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6/25/2006 c1 1A. C. Oasis
This is a well written essay, but I fear that you have fallen into the trap of ignoring the book as a whole and looking at it as a prediction. It is not a prediction, more a warning, and you avoid looking at how beautiful and intelligent the language is. You do not mention Julia or Katherine at all, which is a terrible move as sex and the control of sex by the party is one of the main themes of the book. You do not deal with the fact that the party is trying to create a world that is opposite from Utopia, and that such a world can function. That is the most horrifying aspect of the book, that and the idea that love can be turned against you.
8/28/2005 c1 20Pheobe Meryll
Hm...I think overall you portrayed a pretty good understanding of the book, but there are some flaws I feel I must point out.

Were you supposed to be doing MLA documentation? If so, be careful of putting the period before the page number at the end of a line - it should read like this: "every movement scrutinized”(3). Your "works cited" was spelled incorrectly, but other than that, your spelling was excellent. (I hate to gripe about spelling; it's a writer's worst enemy.)

Anyway, enough about the grammar: onto the book. It seems you really absorbed the horrific quality of the book, which is very good and shows in your writing. However, I think when speaking of what we learn from it you were not completely sure. "progress is good, but that we have to be careful" was one of your conclusions; I think it is evident from "1984" that it was not just progress that brought them where they were. Government was the issue - government interfering in people's personal lives. That is how the telescreen came about...I am sure when it was origianally put there, the party members were told it was for their own safety. And this all goes back to the whole brainwashing bussiness Winston encounters in room 101.

Of course, this is just my input on the idea you were exploring. Overall, you have a good feel for the book, and I applaud your reading up on other peoples' opinions, too...that always expands our outlooks. Keep writing!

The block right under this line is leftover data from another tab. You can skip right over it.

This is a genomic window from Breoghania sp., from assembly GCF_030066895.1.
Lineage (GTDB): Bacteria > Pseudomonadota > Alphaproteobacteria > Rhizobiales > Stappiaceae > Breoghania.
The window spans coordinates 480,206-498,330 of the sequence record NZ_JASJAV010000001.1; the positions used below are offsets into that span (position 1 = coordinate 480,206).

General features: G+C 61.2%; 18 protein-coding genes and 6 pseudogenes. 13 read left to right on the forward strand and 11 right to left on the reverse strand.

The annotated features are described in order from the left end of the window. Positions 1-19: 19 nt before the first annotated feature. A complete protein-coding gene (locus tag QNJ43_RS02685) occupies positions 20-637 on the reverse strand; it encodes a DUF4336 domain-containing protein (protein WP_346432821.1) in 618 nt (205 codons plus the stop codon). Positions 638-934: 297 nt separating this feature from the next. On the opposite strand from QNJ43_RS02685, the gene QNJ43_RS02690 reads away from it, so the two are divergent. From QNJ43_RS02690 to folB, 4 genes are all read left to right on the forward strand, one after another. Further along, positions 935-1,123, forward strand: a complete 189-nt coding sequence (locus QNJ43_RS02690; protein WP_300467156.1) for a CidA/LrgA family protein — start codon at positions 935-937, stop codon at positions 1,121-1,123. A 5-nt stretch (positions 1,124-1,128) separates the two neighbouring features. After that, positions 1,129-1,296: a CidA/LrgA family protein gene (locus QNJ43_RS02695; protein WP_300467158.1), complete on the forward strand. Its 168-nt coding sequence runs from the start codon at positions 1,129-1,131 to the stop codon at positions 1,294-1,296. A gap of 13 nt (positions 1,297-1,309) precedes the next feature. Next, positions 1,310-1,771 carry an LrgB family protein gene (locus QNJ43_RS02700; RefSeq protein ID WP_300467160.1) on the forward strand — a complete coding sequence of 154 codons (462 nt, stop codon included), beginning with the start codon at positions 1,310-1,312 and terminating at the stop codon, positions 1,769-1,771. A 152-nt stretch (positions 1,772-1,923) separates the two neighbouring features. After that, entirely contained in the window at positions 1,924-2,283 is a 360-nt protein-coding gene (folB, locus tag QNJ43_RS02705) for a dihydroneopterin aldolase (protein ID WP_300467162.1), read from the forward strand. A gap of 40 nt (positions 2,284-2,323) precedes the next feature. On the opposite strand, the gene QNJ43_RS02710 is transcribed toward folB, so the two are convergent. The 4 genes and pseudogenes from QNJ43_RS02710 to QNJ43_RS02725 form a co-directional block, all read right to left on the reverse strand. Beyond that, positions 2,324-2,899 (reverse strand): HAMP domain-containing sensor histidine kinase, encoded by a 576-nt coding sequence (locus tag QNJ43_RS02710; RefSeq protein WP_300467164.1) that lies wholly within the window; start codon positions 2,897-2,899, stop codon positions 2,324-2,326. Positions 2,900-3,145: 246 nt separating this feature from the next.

3/4/2005 c1 1You Make My Date
hey! I thought I reviewd something of yours before, but maybe not. So here I am! Not sure if I picked the right one though, because I've never reviewed an essay before...Still, great work- and I liked your optimism throughout the piece. Your quote selection was great, and the insight provided into the book was excellent too! I'll go check out your other stuff now :) ~ Carmen
2/23/2005 c1 16d'Neronique
The interesting thing about Orwell, I think, is that he was deeply in favor of socialism.

Anyway, this has got to be the most optimistic of all '1984' reflection essays I've ever read. Conversely, it's also one of the most brief. While I may not necessarily agree with you on what we're supposed to take away from it - hey, to each his/her/its own, right?

As for telescreens - I'm more worred about RFID tags. Apparently, schools in CA are requiring students to have on them at all times tags that can successfully monitor their position at all times. I know, I know - it's not exactly your telescreen, but its one step up from security cameras/systems. And don't even get my started on the Patriot Act.

"If you keep the small rules, you can break the big ones." - Julia[Not necessarily my favorite quote, but you have to admit - so true!]
2/23/2005 c1 220Namir Swiftpaw
^_^

I was born in 1984, so I read this very early on (probably too early for me to understand it...I think I was 7 or 8 the first time I read it). It's still one of my favorite books.

Keep writing!

~Namir Swiftpaw
2/23/2005 c1 Elixir Phoenix
I read this book before and enjoyed it. It seems that, in this easy, you're moaning about the world of 1984 and not trying to point out anything else. I prefer A BRAVE NEW WORLD by Alfred Huxley because of the decanted babies! Uh...hehe...inside joke.

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